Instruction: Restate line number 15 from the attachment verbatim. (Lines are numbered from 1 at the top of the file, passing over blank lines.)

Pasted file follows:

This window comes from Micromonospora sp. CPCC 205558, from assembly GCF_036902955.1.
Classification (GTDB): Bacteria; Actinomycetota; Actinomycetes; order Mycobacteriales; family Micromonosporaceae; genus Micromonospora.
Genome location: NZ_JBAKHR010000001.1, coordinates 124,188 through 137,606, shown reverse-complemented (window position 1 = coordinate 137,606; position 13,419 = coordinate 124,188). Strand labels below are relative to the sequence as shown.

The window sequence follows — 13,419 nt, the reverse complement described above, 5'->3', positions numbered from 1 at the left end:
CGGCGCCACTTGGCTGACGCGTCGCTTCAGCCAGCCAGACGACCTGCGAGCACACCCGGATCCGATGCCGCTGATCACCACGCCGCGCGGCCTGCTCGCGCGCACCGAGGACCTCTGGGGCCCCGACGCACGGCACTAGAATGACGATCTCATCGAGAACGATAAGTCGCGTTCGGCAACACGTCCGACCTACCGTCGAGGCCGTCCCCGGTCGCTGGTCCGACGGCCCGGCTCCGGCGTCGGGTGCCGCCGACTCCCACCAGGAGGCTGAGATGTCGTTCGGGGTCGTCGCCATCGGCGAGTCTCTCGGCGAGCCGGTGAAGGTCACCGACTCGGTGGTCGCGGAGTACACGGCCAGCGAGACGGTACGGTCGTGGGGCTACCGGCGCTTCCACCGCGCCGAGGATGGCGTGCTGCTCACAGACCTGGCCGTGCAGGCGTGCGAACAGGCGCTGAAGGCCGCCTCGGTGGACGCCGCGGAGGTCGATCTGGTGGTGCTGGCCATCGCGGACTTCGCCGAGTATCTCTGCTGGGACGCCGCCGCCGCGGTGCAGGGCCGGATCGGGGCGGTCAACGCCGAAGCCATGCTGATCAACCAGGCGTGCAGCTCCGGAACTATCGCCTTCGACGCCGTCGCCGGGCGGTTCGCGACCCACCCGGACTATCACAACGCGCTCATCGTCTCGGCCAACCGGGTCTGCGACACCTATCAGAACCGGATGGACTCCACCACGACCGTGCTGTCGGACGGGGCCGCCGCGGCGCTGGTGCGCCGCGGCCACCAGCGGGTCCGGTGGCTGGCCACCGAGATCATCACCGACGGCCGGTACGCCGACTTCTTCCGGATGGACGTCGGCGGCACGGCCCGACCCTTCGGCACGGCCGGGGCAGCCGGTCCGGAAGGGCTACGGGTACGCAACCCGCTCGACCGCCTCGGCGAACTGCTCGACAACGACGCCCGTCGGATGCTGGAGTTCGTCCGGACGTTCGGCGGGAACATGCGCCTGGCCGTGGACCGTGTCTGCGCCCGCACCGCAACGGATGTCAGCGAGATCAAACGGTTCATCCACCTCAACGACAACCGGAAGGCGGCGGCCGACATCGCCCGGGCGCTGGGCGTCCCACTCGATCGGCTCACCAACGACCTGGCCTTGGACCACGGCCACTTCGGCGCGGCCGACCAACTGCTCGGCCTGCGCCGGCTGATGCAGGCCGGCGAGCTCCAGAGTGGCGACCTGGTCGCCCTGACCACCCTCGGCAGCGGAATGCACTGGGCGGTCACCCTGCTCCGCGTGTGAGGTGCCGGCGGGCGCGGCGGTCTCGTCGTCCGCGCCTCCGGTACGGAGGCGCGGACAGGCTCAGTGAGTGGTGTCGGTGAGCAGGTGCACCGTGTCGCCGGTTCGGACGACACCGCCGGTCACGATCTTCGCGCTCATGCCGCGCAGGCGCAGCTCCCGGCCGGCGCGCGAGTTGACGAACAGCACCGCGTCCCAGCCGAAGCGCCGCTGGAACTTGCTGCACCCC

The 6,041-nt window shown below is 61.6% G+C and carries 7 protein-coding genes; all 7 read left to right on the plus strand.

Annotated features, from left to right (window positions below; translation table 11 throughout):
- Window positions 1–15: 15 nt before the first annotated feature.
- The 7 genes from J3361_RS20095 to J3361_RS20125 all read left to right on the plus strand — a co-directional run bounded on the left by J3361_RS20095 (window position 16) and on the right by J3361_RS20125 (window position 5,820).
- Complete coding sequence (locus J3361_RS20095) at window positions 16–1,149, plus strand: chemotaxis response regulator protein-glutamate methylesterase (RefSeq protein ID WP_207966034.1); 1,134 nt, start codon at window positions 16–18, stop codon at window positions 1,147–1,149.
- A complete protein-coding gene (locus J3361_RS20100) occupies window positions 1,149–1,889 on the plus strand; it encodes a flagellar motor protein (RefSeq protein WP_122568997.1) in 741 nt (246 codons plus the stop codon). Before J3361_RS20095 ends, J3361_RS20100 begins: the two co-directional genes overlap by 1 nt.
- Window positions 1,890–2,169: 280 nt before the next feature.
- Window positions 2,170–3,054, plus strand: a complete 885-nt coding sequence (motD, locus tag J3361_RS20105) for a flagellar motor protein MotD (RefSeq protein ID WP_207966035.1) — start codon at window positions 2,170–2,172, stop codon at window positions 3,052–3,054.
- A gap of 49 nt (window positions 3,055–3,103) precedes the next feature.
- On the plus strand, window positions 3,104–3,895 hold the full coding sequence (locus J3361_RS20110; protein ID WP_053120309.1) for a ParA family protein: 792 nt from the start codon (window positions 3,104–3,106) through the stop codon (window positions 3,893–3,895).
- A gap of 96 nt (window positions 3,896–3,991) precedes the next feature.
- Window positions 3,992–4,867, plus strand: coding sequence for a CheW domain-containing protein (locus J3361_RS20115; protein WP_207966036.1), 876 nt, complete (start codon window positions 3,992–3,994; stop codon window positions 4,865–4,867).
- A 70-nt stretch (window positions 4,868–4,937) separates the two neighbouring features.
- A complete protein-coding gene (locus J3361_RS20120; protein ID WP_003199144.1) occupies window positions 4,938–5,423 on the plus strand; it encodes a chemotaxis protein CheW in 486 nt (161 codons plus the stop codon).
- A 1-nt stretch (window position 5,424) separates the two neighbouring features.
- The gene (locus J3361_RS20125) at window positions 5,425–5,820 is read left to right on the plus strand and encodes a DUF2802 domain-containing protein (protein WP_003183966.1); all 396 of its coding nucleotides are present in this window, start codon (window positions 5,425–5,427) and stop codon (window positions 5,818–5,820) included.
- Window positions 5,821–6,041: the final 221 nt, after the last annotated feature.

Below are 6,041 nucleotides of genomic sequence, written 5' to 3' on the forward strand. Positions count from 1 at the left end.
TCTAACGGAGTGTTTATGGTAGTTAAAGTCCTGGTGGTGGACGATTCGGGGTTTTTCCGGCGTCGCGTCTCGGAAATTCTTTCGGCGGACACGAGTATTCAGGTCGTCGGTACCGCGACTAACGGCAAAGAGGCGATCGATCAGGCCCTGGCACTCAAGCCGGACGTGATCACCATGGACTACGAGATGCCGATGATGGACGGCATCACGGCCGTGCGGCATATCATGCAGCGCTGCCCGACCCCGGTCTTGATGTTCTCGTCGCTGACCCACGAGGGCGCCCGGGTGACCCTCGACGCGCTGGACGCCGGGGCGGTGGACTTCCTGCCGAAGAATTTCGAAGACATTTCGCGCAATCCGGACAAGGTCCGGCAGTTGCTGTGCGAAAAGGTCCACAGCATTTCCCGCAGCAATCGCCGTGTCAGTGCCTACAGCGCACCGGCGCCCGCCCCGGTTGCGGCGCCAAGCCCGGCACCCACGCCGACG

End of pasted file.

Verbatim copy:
- On the plus strand, window positions 3,104–3,895 hold the full coding sequence (locus J3361_RS20110; protein ID WP_053120309.1) for a ParA family protein: 792 nt from the start codon (window positions 3,104–3,106) through the stop codon (window positions 3,893–3,895).